Navistar Posts $35 Million Loss


Friday, February 16th 2001, 12:00 am
By: News On 6


CHICAGO (AP) — Truck and diesel-engine maker Navistar International Corp., hit by an industrywide drop in demand for new trucks, said Friday it lost $35 million in its most recent quarter.

The Chicago-based company, the nation's third-largest truck manufacturer after Freightliner Inc. and Paccar Inc., said it will maintain reduced production until dealer inventories drop to reflect the weaker demand.

Sales for the quarter dropped by 30 percent, to $1.52 billion from $2.17 billion.

For the first quarter of its fiscal year, ended Jan. 31, Navistar's $35 million loss was 58 cents per share, compared with a profit of $70 million, or $1.10 a share, a year earlier.

That was slightly better than Wall Street's low expectations. Analysts surveyed by the market research firm First Call/Thomson Financial had estimated the loss would be 61 cents a share.

Navistar stock was up 44 cents to $26.03 a share in midday trading Friday on the New York Stock Exchange.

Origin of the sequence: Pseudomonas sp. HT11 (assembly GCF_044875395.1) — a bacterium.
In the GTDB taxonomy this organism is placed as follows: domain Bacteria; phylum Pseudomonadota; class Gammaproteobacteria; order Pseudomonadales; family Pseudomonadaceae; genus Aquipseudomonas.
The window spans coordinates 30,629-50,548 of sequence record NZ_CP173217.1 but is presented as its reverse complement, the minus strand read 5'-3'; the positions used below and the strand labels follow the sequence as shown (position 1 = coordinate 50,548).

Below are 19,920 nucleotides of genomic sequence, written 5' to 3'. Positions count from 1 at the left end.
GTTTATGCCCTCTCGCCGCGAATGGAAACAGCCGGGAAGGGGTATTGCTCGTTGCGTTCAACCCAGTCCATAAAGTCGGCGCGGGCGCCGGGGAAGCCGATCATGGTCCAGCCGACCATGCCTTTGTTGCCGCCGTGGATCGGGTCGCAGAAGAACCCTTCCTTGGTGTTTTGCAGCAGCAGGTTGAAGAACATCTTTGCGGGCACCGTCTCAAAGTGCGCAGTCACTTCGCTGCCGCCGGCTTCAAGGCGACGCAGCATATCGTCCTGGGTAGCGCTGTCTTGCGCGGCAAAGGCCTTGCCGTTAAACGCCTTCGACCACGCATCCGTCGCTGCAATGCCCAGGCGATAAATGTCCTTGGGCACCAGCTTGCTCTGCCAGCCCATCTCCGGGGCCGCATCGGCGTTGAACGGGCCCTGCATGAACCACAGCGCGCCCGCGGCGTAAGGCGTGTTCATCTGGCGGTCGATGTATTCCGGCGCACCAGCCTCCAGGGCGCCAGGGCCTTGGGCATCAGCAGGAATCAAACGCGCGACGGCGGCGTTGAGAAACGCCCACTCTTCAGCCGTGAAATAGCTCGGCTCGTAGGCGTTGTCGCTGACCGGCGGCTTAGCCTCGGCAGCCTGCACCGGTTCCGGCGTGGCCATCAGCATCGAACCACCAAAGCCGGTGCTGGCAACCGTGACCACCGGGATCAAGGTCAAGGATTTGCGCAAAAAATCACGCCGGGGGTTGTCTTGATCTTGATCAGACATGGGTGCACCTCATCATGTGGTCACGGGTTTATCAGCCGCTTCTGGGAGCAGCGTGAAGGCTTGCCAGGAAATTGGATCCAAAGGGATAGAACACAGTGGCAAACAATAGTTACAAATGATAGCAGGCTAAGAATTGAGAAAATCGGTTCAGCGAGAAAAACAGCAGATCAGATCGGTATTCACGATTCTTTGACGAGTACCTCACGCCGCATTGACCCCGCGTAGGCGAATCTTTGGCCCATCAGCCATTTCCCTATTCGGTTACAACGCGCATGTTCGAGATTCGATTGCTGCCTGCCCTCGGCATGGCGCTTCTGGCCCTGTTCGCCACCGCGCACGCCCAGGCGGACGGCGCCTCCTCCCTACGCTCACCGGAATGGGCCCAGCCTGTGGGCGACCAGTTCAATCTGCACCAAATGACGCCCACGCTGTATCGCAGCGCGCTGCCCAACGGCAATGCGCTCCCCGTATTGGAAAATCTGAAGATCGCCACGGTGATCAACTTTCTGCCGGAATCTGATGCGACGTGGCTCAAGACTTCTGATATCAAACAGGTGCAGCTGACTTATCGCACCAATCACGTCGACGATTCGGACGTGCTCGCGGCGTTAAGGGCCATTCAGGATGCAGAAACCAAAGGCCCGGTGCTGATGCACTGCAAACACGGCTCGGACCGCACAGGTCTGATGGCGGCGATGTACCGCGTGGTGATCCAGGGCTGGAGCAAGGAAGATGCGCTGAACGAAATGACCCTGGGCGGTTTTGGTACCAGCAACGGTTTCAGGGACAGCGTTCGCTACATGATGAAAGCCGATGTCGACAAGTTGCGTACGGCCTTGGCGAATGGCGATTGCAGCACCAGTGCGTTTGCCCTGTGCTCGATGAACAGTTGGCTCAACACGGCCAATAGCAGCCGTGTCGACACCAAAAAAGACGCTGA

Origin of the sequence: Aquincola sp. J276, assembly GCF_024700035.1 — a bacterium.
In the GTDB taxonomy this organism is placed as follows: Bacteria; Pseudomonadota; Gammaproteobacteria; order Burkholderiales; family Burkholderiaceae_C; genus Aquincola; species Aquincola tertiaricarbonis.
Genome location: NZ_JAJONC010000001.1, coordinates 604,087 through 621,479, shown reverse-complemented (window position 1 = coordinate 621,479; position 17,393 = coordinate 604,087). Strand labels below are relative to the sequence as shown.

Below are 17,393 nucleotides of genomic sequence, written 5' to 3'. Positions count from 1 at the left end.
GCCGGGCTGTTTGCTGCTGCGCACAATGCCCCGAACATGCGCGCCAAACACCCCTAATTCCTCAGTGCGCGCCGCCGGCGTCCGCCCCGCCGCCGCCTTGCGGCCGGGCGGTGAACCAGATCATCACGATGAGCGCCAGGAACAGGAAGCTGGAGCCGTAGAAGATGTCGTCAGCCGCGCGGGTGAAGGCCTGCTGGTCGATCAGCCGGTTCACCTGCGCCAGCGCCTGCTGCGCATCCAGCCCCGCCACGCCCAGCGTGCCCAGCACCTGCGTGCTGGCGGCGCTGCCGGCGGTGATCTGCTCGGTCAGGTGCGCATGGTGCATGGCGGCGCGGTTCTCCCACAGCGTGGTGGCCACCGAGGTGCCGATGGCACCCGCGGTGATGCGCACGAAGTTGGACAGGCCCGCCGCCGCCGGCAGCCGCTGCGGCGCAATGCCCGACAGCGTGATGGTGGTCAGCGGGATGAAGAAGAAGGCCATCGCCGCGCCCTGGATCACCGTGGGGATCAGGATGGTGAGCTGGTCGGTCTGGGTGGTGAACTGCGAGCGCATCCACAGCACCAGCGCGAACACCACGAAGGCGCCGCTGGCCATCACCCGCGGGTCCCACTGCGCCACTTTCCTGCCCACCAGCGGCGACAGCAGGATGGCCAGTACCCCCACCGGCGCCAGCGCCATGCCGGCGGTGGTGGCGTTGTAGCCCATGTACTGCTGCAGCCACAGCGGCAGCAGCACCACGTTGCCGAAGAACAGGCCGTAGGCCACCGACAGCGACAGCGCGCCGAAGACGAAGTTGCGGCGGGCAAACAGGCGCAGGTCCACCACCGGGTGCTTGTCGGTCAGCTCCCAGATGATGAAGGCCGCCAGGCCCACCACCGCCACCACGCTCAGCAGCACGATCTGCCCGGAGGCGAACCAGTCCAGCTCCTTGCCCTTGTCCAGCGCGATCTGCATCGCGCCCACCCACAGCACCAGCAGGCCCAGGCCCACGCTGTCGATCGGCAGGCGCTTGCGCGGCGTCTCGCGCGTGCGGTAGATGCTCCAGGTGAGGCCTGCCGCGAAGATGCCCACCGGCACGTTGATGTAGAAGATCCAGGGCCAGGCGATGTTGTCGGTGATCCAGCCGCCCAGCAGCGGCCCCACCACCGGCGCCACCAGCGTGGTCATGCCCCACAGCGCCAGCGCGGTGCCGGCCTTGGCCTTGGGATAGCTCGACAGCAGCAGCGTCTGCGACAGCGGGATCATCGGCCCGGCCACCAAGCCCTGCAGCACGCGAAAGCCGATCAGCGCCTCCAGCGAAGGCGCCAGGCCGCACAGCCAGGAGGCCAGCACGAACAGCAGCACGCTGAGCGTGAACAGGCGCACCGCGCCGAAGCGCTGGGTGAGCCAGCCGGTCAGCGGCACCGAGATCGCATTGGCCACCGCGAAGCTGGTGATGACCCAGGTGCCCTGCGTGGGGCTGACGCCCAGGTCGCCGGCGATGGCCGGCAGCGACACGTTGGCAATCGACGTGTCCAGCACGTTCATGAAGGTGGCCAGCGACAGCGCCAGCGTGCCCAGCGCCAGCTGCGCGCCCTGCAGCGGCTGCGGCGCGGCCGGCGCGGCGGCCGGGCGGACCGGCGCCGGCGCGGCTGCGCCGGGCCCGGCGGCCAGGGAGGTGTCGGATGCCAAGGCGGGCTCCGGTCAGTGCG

Hit hard by slowed truck demand, Navistar last year announced a restructuring and the planned elimination of 3,100 jobs. Profits for the August-through-October quarter were down 36 percent from the previous year.

``While we have made fundamental changes in the way we do business and we look for further productivity improvements in our core businesses, first-quarter results were influenced by challenges that are beyond the industry,'' said John Horne, Navistar's chairman, president and chief executive officer.

``Extremely low used truck values, record high diesel fuel prices and high interest rates caused many truck buyers to defer purchases.''

Navistar is counting heavily on a new line of medium trucks that it calls its biggest product introduction in a quarter-century to help pull it out of the slump. It also is rolling out new diesel engines and a new school bus in 2001.

Earlier this week, Navistar and Ford Motor Co. announced they are teaming up to build medium-duty trucks with a common chassis developed recently by Navistar. The joint venture is to begin operation at Navistar's plant in northern Mexico in about two years.

A Navistar engine plant in Melrose Park, Ill., was the site of a deadly rampage on Feb. 5 when fired employee William D. Baker shot four people to death, wounded four others and then fatally shot himself. He was to have begun a prison term the following day for helping to steal engines and parts.

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On the Net:

http://www.navistar.com